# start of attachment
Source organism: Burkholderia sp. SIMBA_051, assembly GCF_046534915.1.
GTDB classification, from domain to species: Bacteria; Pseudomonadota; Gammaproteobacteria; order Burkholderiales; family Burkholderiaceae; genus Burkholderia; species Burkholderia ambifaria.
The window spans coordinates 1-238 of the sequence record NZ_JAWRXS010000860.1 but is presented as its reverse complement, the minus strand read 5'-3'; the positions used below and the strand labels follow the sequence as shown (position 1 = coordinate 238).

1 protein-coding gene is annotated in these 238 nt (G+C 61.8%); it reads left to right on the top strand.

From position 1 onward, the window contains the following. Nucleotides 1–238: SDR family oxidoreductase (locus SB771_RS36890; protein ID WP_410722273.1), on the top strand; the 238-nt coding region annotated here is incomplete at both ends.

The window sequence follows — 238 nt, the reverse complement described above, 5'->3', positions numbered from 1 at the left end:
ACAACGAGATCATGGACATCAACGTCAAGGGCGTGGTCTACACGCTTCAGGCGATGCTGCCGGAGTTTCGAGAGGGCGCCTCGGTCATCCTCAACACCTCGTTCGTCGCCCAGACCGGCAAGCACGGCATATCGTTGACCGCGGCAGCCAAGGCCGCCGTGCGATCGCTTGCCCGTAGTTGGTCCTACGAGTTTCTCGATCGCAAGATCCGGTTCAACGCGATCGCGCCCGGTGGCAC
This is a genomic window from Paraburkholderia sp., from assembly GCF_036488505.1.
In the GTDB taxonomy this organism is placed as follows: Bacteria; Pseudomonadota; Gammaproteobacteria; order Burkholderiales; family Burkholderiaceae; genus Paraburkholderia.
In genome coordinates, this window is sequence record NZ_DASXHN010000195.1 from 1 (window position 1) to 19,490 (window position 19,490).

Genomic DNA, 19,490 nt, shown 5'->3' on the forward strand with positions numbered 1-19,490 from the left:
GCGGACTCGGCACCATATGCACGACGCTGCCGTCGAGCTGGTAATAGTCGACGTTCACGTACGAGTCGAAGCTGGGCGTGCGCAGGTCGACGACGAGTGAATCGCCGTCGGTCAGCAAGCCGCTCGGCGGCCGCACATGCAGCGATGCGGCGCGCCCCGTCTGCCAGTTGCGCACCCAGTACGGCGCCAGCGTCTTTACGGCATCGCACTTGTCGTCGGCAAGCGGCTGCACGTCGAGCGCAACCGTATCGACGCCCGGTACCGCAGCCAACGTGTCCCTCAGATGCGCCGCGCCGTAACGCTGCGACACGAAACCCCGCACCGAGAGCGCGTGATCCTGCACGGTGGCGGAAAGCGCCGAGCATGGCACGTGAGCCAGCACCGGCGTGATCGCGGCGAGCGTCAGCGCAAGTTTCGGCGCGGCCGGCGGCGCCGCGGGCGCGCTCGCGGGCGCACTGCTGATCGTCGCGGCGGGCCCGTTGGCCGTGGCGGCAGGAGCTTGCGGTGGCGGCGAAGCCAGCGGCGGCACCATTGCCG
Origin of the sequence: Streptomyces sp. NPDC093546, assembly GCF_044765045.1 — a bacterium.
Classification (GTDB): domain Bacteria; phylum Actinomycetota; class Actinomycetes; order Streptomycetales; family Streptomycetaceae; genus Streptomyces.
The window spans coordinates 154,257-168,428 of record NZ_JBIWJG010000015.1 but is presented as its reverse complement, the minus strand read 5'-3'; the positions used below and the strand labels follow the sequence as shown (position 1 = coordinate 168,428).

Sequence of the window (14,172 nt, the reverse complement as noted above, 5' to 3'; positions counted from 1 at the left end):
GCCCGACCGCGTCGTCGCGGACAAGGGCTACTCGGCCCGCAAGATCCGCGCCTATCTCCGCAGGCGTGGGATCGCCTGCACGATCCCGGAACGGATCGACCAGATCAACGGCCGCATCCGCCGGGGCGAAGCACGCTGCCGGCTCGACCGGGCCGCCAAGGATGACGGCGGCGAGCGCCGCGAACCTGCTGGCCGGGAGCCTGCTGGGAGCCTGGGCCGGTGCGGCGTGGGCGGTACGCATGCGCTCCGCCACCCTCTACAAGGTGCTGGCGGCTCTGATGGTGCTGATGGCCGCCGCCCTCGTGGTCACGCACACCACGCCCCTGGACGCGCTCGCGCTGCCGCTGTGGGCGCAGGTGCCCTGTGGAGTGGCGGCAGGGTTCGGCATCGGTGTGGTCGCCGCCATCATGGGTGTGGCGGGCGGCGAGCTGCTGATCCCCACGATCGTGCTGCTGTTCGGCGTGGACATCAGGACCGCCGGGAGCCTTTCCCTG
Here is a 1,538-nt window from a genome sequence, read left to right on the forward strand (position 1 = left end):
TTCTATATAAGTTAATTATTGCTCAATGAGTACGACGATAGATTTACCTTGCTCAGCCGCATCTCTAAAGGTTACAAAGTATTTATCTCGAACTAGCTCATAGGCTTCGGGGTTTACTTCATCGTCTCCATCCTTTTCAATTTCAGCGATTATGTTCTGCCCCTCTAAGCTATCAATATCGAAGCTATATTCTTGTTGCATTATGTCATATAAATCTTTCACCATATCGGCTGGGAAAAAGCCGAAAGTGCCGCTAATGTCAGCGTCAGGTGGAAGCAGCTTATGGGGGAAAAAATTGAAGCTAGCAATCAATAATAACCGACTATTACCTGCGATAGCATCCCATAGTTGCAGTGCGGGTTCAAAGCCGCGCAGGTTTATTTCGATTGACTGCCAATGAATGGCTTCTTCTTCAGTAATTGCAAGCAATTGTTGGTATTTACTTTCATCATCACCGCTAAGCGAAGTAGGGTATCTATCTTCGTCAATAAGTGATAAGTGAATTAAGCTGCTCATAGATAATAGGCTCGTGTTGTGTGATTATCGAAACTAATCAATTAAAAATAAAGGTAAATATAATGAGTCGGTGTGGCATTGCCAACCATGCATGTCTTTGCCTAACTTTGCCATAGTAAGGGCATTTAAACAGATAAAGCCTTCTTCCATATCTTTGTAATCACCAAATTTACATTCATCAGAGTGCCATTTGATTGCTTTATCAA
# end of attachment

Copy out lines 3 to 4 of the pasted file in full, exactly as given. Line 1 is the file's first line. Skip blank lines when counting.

The window spans coordinates 1-238 of the sequence record NZ_JAWRXS010000860.1 but is presented as its reverse complement, the minus strand read 5'-3'; the positions used below and the strand labels follow the sequence as shown (position 1 = coordinate 238).

1 protein-coding gene is annotated in these 238 nt (G+C 61.8%); it reads left to right on the top strand.